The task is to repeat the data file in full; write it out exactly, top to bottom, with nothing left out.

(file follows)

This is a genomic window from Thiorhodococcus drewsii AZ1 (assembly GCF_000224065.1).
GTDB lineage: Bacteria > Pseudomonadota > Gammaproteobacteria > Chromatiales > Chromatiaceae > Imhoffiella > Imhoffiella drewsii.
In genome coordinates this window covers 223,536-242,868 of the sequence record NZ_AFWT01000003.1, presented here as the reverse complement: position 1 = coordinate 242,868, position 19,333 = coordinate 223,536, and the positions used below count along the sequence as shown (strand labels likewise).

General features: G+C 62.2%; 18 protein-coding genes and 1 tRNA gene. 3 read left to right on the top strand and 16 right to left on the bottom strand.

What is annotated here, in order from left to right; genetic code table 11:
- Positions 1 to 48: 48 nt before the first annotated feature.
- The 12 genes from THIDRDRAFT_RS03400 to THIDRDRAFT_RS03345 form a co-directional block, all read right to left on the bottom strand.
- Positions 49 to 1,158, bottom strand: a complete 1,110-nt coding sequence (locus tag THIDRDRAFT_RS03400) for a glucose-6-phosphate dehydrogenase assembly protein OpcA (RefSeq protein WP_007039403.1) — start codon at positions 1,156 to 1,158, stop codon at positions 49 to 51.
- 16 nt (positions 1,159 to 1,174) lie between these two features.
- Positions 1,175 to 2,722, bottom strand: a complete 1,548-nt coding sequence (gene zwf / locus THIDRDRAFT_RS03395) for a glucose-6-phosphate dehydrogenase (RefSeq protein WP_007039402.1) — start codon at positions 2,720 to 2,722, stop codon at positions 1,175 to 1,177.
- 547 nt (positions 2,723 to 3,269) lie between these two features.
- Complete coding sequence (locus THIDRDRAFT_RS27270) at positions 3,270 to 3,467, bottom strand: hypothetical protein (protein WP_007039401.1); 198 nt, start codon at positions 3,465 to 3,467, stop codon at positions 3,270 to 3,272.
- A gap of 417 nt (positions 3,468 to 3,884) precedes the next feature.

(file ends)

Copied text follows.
This is a genomic window from Thiorhodococcus drewsii AZ1 (assembly GCF_000224065.1).
GTDB lineage: Bacteria > Pseudomonadota > Gammaproteobacteria > Chromatiales > Chromatiaceae > Imhoffiella > Imhoffiella drewsii.
In genome coordinates this window covers 223,536-242,868 of the sequence record NZ_AFWT01000003.1, presented here as the reverse complement: position 1 = coordinate 242,868, position 19,333 = coordinate 223,536, and the positions used below count along the sequence as shown (strand labels likewise).

General features: G+C 62.2%; 18 protein-coding genes and 1 tRNA gene. 3 read left to right on the top strand and 16 right to left on the bottom strand.

What is annotated here, in order from left to right; genetic code table 11:
- Positions 1 to 48: 48 nt before the first annotated feature.
- The 12 genes from THIDRDRAFT_RS03400 to THIDRDRAFT_RS03345 form a co-directional block, all read right to left on the bottom strand.
- Positions 49 to 1,158, bottom strand: a complete 1,110-nt coding sequence (locus tag THIDRDRAFT_RS03400) for a glucose-6-phosphate dehydrogenase assembly protein OpcA (RefSeq protein WP_007039403.1) — start codon at positions 1,156 to 1,158, stop codon at positions 49 to 51.
- 16 nt (positions 1,159 to 1,174) lie between these two features.
- Positions 1,175 to 2,722, bottom strand: a complete 1,548-nt coding sequence (gene zwf / locus THIDRDRAFT_RS03395) for a glucose-6-phosphate dehydrogenase (RefSeq protein WP_007039402.1) — start codon at positions 2,720 to 2,722, stop codon at positions 1,175 to 1,177.
- 547 nt (positions 2,723 to 3,269) lie between these two features.
- Complete coding sequence (locus THIDRDRAFT_RS27270) at positions 3,270 to 3,467, bottom strand: hypothetical protein (protein WP_007039401.1); 198 nt, start codon at positions 3,465 to 3,467, stop codon at positions 3,270 to 3,272.
- A gap of 417 nt (positions 3,468 to 3,884) precedes the next feature.